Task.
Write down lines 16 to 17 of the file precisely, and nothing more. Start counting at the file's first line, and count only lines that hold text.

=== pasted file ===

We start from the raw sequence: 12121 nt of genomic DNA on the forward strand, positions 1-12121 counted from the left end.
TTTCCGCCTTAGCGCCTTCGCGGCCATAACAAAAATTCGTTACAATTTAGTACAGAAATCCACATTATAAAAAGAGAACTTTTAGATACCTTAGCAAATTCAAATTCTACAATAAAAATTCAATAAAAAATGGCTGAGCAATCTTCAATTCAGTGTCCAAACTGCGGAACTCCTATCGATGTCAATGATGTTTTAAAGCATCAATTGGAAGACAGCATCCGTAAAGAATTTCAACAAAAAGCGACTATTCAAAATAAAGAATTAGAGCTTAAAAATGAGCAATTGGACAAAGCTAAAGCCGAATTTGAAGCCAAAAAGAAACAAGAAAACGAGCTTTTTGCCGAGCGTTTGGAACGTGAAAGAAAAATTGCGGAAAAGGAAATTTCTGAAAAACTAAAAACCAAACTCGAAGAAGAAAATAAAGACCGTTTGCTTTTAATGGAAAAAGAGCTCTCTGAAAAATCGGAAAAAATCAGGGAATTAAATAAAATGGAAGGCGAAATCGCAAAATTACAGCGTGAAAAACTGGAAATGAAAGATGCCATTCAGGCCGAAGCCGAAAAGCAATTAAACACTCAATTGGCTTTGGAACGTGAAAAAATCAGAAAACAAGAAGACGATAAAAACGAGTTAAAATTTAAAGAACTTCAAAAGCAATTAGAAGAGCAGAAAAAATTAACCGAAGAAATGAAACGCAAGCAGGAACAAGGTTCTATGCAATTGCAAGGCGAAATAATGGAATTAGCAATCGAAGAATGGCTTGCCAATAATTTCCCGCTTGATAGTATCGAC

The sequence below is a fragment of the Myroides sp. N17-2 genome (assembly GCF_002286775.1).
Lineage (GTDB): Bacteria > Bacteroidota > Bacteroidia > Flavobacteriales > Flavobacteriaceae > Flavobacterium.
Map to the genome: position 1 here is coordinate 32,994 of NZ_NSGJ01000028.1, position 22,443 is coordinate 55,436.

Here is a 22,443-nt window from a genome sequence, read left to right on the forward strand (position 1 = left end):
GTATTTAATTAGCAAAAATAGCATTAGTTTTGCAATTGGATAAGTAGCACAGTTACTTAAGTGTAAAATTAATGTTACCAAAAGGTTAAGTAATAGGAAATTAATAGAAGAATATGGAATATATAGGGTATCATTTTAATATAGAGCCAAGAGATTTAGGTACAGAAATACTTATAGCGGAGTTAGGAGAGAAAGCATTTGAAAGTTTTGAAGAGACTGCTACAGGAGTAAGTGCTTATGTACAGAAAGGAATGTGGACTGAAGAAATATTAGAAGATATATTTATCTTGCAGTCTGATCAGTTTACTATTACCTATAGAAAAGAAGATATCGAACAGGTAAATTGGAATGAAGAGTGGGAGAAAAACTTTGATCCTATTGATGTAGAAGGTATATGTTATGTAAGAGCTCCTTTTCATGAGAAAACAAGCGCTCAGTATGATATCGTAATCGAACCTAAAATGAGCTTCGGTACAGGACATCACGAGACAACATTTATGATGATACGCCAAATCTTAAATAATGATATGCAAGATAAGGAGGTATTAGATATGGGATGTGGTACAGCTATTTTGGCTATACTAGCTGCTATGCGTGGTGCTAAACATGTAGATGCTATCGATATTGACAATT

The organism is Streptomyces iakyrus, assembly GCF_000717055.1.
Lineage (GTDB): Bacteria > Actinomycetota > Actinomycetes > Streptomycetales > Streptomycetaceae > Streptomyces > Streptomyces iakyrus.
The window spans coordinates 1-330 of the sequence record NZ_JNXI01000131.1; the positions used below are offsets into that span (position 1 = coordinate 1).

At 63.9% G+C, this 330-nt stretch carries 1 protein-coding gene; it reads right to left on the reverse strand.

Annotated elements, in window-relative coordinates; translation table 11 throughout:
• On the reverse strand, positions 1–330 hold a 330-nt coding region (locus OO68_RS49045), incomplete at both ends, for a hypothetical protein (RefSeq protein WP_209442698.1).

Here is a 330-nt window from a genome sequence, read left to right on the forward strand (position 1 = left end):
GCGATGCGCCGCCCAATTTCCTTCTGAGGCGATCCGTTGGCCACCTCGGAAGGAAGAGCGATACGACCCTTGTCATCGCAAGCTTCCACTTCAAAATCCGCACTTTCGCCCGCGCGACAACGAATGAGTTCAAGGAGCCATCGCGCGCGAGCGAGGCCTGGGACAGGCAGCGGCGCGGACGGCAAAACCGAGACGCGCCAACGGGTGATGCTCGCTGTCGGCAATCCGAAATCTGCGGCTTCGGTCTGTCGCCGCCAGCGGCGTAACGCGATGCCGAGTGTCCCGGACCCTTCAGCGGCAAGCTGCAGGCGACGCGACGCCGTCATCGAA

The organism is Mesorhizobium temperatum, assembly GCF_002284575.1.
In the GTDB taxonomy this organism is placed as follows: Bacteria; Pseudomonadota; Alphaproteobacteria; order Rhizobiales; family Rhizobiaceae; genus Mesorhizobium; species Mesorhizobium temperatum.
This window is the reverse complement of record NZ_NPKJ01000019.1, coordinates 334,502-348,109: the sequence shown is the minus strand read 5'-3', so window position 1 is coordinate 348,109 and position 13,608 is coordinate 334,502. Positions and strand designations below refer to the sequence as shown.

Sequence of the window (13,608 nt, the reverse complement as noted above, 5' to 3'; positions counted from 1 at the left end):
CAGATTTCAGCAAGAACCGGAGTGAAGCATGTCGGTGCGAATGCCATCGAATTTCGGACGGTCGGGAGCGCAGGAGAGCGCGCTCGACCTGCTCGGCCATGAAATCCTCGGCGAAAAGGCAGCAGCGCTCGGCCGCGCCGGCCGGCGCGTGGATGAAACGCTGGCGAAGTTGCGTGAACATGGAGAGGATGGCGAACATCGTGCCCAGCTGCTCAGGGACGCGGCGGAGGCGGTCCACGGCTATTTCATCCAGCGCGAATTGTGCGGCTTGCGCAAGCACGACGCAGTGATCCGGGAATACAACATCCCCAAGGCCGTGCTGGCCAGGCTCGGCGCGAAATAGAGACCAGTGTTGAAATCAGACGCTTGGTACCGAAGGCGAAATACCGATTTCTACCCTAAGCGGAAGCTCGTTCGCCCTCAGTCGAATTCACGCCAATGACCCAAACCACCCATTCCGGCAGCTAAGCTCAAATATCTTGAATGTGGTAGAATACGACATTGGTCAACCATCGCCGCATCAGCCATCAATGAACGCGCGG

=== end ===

The organism is Mesorhizobium temperatum, assembly GCF_002284575.1.
In the GTDB taxonomy this organism is placed as follows: Bacteria; Pseudomonadota; Alphaproteobacteria; order Rhizobiales; family Rhizobiaceae; genus Mesorhizobium; species Mesorhizobium temperatum.